BOMA NATIONAL PARK GETS NEW HEADQUARTERS
Last weekend saw the inauguration of the long in the making national park headquarters of Boma, catapulted to fame by the inclusion in the National Geographic series Great Migrations. Over 800.000 animals follow an annual migration pattern in and out of the park, with these figures for long dismissed as fabled or myths but by the few who actually have witnessed the spectacle, second only to the great migration of the wildebeest and zebras between Tanzanias Serengeti and Kenyas Masai Mara.
Speakers, including Jonglei Governor Kuol Manyang, called on the occasion for a stronger protection of wildlife as a natural resource, claiming it had greater long term value than oil as it could be sustained if using the correct measures. Also present was the Minister for Wildlife Conservation and Tourism Gabriel Chang, who reportedly reiterated the need to put Southern Sudans attractions on the tourism map.
The recent decision by the government in Juba to halt all oil production has led to a loss of over 95 percent of the revenues generated for the country and there is now a desperate drive towards an austerity programme, reducing government expenditures while seeking alternate sources of revenue like from tourism, a sector however neglected during the 5 years of the run up to independence and since then by being marginalized with minimalist budget allocations and lack of top level priority to develop the industry which elsewhere in Eastern Africa has become a major driver of the local economies of Kenya, Tanzania, Rwanda and Uganda.
Tourism to Southern Sudan remains hampered by many factors and is of late in particular hard hit by constant reports of extensive cattle rustling and open intertribal conflicts, often fueled by a hostile regime in Khartoum which seeks to unsettle and throw off balance all efforts by the new country to establish the rule of law. As some of these conflicts are taking place in the wider vicinity of national parks, the taste for adventure at this stage naturally has to be seen in the context of the reality on the ground having the safety of tourists as the highest priority.
When speaking with an adventure safari and expedition operator in Nairobi yesterday on this subject and the possibility of adding Southern Sudan as an extension destination he had this to say: Sure, one day when there is peace and calm in Southern Sudan, we would like to send safari and expedition clients to such places like Boma or the Sudd. But for now the reports are unsettling about constant outbreaks of violence, banditry and even open aggression by Khartoum in areas of their common border. We also have a number of other concerns and issues like tourists should get Visa on arrival, there is still some police registration process needed which wastes a lot of time, so we would like to see better processing of tourists in Juba and then have good reliable safe airlines to fly visitors to the parks. The long distances to the parks over often poor roads are both a waste of time and a risk factor but are there airstrips where one can land, are there vehicles for game drives in those parks, are there camps clients can stay in. Maybe Southern Sudan can permit our Kenyan safari airlines to fly tourists directly to the parks after clearing in Juba first, but you can see there are logistical issues which need sorting out. They should come to Nairobi and show what they have to offer, come with incentives and assure us of preferential handling of visitors flown in from Kenya for safari extensions. We need to know what is available to do for tourists on the Nile, is there rafting or are there ships or cruisers which can be used? We know too little and all the Southern Sudanese ever talk about when their delegations are here in Nairobi, is their oil, about roads and rails and pipelines. What about investment incentives. What about their legal system if we have a dispute with someone there over service delivery? What about currency restrictions? Have they now got a tourism law or regulations we can rely on. Have they started to use EAC rules for hotels and lodges? Have they got a tourist board in place? It is good you write about it once in a while but we here in Nairobi just have not enough information.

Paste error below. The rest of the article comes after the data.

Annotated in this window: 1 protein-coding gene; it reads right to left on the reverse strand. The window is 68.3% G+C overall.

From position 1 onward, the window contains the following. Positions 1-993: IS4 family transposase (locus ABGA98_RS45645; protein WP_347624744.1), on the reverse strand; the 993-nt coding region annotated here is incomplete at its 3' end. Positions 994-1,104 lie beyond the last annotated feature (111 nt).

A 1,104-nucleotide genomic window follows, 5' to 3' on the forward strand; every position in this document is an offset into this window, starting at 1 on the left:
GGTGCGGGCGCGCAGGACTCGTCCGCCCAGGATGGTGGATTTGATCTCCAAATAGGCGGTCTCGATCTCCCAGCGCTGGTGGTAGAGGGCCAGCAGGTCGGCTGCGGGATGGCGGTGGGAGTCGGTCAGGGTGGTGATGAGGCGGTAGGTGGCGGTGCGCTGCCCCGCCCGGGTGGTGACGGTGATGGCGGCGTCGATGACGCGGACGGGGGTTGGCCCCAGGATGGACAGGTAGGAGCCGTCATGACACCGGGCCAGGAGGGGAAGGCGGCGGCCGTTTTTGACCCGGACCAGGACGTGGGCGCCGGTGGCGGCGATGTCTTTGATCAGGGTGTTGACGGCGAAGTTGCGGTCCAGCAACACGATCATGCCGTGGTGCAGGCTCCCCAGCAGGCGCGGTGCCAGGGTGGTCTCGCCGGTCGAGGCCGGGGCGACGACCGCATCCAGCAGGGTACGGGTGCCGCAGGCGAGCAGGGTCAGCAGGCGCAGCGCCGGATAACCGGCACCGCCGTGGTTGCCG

Such sentiments were then equally voiced by two other senior staff of different adventure companies, so clearly there is a great need to showcase Southern Sudans natural attractions and alleviate the concerns perhaps through a tourism road show with the added question now raised if there are licensed safari operations in Southern Sudan, licensed safari lodges or safari camps who can be approached to get quotations and information. Fodder for thought, so watch this space.